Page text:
European & International News

Binding legislation needed to ensure equal representation of women on boards

[Brussels, 7 June 2011] The past few weeks has brought the intensive debate about the lacking female membership on management boards back on the European agenda. Acknowledging the under-representation of women in senior posts the Women’s Committee of the EP (FEMM Committee) voted on 25 May a text encouraging Member States to make policy proposals or adopt legal measures to address the issue. Currently, research shows that only 10 per cent of the board members of the EU’s largest stock-exchange listed companies are women and only 3 per cent are CEOs of such companies. [1] To tackle this problem the EU Commission has announced its intention to propose legislation in 2012. If companies do not manage to achieve the target of 30 per cent women on boards through voluntary measures the EU Commission has announced its intention to propose legislation in 2012. This target will grow up to 40 per cent by 2020.

While the intention to tackle the issue by proposing binding measures certainly needs to be encouraged it is indeed notable that the focus of the 20-article report of the FEMM Committee on Women and business leadership focuses mainly on accompanying measures. The report emphasizes the need of Member States to implement new policies, to initiate dialogue, support initiatives and promote corporate social responsibility. More supplementary measures such as encouragement of women to take leadership responsibilities, raising company’s staff awareness of career patterns and creating a website dedicated to good practices have received a prominent position in the report. At the same time little attention is given to binding measures and/or legislation and the practical implementation of the “affirmative action” needed.

In the text voted by the FEMM Committee it is unclear what kind of legislation proposals have been taken into consideration besides quotas. The intention to increase female representation in corporate management bodies to 30% by 2015 and to 40% by 2020 has been also tempered by additional prerequisites to be taken into account by the Member States. Such preconditions are the Member States’ responsibilities and their economic, structural (i.e. company-size related), legal and regional specificities. These requirements leave the door open for non-uniform interpretations of these legal requirements. Moreover, no sanctions in case of non-compliance have been proposed or discussed.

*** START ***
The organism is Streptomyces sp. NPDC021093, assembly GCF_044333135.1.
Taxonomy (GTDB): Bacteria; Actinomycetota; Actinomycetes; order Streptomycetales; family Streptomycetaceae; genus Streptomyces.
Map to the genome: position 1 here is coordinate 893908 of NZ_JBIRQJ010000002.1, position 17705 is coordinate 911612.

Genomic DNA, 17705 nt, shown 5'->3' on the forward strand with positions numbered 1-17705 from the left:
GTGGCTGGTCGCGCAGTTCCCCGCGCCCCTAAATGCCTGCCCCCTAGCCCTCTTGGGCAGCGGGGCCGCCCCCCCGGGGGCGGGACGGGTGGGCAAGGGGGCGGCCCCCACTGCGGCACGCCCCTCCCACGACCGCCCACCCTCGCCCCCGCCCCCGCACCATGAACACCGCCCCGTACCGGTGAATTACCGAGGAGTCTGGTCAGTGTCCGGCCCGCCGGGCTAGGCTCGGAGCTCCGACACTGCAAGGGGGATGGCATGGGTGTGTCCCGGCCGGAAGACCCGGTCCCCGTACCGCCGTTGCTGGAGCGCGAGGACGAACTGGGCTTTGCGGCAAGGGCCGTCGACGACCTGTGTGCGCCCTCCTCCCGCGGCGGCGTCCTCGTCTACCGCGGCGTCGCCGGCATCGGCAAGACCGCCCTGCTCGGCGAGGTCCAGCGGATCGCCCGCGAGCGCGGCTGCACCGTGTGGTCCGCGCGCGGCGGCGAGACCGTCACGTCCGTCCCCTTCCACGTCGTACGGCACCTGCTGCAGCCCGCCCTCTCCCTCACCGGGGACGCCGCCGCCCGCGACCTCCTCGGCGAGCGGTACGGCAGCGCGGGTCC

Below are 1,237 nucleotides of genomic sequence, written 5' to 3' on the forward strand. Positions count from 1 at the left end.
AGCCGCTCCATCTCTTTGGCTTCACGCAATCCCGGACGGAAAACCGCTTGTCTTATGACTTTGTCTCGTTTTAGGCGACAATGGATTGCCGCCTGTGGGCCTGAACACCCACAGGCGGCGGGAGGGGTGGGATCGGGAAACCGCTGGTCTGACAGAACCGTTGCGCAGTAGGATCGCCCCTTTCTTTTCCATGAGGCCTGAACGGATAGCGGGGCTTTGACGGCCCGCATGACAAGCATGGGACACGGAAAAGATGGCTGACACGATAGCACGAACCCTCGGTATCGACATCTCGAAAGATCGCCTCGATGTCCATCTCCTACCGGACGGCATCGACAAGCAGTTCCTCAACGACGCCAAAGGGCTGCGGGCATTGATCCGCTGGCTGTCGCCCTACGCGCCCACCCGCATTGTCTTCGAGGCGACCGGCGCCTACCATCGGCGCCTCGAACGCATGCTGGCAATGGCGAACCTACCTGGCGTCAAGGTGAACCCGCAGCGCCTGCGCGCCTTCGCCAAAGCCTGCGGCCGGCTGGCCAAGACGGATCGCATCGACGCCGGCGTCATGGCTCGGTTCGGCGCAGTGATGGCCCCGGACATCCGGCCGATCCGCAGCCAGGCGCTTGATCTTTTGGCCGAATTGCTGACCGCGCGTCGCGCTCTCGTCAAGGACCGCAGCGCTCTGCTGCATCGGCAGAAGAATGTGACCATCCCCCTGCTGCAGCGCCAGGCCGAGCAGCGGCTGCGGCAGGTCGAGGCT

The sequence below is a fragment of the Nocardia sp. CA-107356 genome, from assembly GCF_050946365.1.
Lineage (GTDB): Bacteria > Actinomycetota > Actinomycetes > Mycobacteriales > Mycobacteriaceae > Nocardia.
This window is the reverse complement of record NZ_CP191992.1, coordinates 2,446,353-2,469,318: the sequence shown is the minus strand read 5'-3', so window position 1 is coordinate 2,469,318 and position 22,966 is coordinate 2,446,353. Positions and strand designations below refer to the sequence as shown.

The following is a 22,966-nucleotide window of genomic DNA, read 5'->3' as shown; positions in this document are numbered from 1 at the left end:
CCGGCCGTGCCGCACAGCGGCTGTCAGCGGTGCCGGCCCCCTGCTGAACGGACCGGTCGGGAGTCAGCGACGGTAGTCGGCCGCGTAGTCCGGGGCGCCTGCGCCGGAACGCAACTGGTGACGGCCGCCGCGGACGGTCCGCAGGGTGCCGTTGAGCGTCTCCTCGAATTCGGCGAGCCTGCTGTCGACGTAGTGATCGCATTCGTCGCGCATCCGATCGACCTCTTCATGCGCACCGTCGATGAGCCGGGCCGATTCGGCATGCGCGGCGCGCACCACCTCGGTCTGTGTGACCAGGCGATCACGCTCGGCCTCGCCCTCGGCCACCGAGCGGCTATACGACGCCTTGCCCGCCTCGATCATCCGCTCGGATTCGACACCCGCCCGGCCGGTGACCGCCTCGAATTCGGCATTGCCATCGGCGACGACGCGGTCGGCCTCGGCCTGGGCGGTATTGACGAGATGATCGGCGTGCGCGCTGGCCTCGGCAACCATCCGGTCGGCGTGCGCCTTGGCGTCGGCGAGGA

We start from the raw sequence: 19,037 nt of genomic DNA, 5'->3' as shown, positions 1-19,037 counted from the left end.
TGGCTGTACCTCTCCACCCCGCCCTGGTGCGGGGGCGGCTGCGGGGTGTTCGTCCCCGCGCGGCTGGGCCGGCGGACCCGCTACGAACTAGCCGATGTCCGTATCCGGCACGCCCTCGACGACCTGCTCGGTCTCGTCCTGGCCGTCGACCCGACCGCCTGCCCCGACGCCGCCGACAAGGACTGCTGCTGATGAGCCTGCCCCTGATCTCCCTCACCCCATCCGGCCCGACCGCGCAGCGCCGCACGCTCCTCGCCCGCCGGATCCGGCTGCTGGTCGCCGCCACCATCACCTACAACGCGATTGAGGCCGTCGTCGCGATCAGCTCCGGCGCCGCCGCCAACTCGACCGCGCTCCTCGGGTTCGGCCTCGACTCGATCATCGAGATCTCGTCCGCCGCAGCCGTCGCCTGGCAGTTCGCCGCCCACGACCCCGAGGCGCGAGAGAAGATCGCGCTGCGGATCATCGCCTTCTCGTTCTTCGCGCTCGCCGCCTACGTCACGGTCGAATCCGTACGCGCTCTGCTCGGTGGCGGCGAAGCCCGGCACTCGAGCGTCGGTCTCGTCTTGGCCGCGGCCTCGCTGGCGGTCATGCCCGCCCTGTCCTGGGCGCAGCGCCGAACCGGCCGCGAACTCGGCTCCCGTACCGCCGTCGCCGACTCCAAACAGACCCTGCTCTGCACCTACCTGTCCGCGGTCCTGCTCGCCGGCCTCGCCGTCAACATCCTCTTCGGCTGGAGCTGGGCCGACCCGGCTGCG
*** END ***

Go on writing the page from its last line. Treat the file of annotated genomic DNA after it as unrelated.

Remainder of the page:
The less strong and precise language with regard to legislation raises some questions whether MEPs are really sympathetic to quotas and to what extent they are ready to endorse compulsory measures. Comprehensive data and accompanying measures are essential, but the focus needs to stay on adoption of binding measures and sanctions in case of non-compliance. In certain cases, national governments are still afraid to back proposals for binding measures or sanctions. Such is the case for Belgium and the Netherlands. Similarly, Italy has recently adopted quota legislation for women on boards that does provide sanctioning clauses (ranging from warning, followed by a fine that could eventually result into dissolution of the board of directors), but the law is also considered to be a temporary measure applicable only 9 years. Ireland has also recently engaged in the discussion about quotas illustrating the importance of this debate. [2] However, a key starting point is to acknowledge that quotas, often illustrated by the Norwegian model, do work. A more balanced representation in enterprises has been achieved in a reasonable time frame through binding measures. This experience certainly needs to be taken into account by both Member States and the European Commission.

[1European Commission, DG Employment, Social Affairs and Gender Equality – More women in senior positions: Key to economic stability and growth, January 2010

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